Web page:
By Jim Drinkard

AP 22 Aug. 1997

Washington -- Americans with asthma became unwitting lobbyists for the drug industry earlier this year after they were stirred up by a group quietly backed by pharmaceutical company Glaxo Wellcome with a big stake in the $700 million inhaler business.

The Food and Drug Administration has been inundated with 9,000 letters complaining about a plan to phase out metered-dose inhalers, or MDIs, that use a propellant harmful to the Earth's protective ozone layer.

Most of the letters are handwritten and make poignant personal pitches that a corporate lobbyist could not.

"I want the environment to be a safe place for my children, but I also want to live long enough to help them grow up," wrote Mary Thurston of Greenfield, Ind., one of 15 million Americans with asthma.

Thurston and many of the other writers were spurred into action by a mailing last year from a group called the Committee to Protect MDIs -- a pitch that doctors, patient advocates and federal regulators say was exaggerated and premature.

The group was financed by Glaxo Wellcome, one of the drug companies that commands a large part of the $761 million-a-year inhaler market and is lagging behind a competitor in the race to produce new, ozone-friendly inhalers. Glaxo Wellcome has its U.S. headquarters in Research Triangle Park.

The current generation of inhalers uses chlorofluorocarbon propellants, which erode ozone and increase bombardment of Earth by harmful ultraviolet rays. CFCs already have been banned in products such as hair spray and air conditioners under a 1987 treaty.

The FDA is in the early stages of formulating a plan to replace the ozone-damaging inhaler propellants, a process officials say will take several years. The agency is assuring patients that it won't ban any product until ozone-friendly replacements are available.

The Committee to Protect MDIs, however, left many patients fearing that the government was about to ban inhalers altogether. The group is listed only as a post office box in a suburb of Newark, N.J. Its telephone is answered by a machine, and mainstream patient advocacy groups know little about it.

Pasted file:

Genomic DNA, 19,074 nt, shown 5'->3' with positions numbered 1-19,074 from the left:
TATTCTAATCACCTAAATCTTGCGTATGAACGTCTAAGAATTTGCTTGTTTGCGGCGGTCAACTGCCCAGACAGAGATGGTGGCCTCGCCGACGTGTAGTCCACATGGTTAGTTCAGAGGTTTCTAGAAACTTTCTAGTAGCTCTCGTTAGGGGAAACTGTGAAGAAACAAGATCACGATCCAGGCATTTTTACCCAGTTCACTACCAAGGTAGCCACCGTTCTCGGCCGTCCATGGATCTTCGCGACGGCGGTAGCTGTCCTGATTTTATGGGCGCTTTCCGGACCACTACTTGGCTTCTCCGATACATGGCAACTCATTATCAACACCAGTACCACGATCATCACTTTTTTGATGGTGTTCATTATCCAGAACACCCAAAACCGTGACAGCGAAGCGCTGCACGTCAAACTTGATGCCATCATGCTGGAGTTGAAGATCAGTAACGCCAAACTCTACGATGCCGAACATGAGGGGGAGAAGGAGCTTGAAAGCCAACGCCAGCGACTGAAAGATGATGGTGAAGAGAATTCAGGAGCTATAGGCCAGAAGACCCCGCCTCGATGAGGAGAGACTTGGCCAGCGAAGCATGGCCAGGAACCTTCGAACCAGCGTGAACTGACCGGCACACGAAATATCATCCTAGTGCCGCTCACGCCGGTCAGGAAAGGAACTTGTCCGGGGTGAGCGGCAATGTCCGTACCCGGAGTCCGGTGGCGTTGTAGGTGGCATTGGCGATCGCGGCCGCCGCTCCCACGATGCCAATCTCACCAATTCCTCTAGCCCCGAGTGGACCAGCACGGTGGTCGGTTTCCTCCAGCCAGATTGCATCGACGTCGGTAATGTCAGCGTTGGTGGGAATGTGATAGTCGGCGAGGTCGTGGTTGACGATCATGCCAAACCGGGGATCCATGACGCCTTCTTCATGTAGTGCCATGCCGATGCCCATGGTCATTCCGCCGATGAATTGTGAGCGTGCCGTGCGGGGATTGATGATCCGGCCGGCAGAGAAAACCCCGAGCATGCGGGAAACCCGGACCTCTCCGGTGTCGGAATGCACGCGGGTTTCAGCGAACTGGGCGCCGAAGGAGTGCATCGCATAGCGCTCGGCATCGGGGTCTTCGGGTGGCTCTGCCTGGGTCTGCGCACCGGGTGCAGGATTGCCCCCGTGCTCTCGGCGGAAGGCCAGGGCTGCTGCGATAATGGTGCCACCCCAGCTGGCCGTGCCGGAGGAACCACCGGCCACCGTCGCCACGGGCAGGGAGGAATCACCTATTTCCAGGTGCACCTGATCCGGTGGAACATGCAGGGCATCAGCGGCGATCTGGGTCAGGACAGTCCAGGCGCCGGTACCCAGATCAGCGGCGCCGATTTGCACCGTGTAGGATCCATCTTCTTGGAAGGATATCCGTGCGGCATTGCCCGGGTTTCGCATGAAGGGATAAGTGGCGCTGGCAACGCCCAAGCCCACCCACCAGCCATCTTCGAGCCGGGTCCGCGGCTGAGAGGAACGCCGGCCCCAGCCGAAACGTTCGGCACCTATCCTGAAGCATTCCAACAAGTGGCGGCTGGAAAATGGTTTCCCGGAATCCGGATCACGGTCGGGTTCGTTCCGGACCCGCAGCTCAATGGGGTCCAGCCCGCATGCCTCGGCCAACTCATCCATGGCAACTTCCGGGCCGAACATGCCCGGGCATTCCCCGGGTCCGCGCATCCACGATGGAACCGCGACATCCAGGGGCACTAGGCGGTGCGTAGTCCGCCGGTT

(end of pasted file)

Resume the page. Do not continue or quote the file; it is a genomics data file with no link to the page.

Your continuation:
"They don't have a good grasp of the issues," said Nancy Sander, president of the Allergy and Asthma Network/Mothers of Asthmatics, a 5,000-member patient group. "They are trying to tell people the FDA is going to ban their inhalers. They are being too frightening about it. ... To me, it's a scam."

The group's mailings and newsletters were mentioned in many of the letters FDA received. The group also had an Internet site and a public relations consultant named Gail Safian, who traveled to Washington seeking allies.

Safian said she couldn't remember how she became involved, and declined to answer questions about the group's membership and finances.

The committee has been shut down, she said. "We roiled the waters. That was really my objective," she said.

Glaxo said it underwrote the committee's efforts as part of a broader lobbying campaign aimed at making sure a full range of drugs remains available to people with breathing problems.

"We just want to make sure it doesn't hurt the patients and, as a business, we don't want it to hurt us either," Glaxo spokeswoman Ramona Jones said.

Glaxo's Serevent and Ventolin inhalers command 44 percent of the market for aerosol drugs that dilate the airways leading to the lungs. Any quick transition from the old inhalers also could hurt makers of generic products, such as Florida-based Ivax.

Their primary competitor is 3M Corp., the Minnesota company that has developed an alternative inhaler propellant. The company licensed its new technology to drug maker Schering-Plough, which has the only CFC-free inhaler on the market, called Proventil HFA.

Both sides have aggressively pursued their business interests.

Representatives from 3M have lobbied patient advocacy organizations with elaborate presentations to promote the new ozone-friendly inhalers.

Glaxo, 3M and Schering-Plough also have contributed heavily to physician and patient groups for educational programs and research.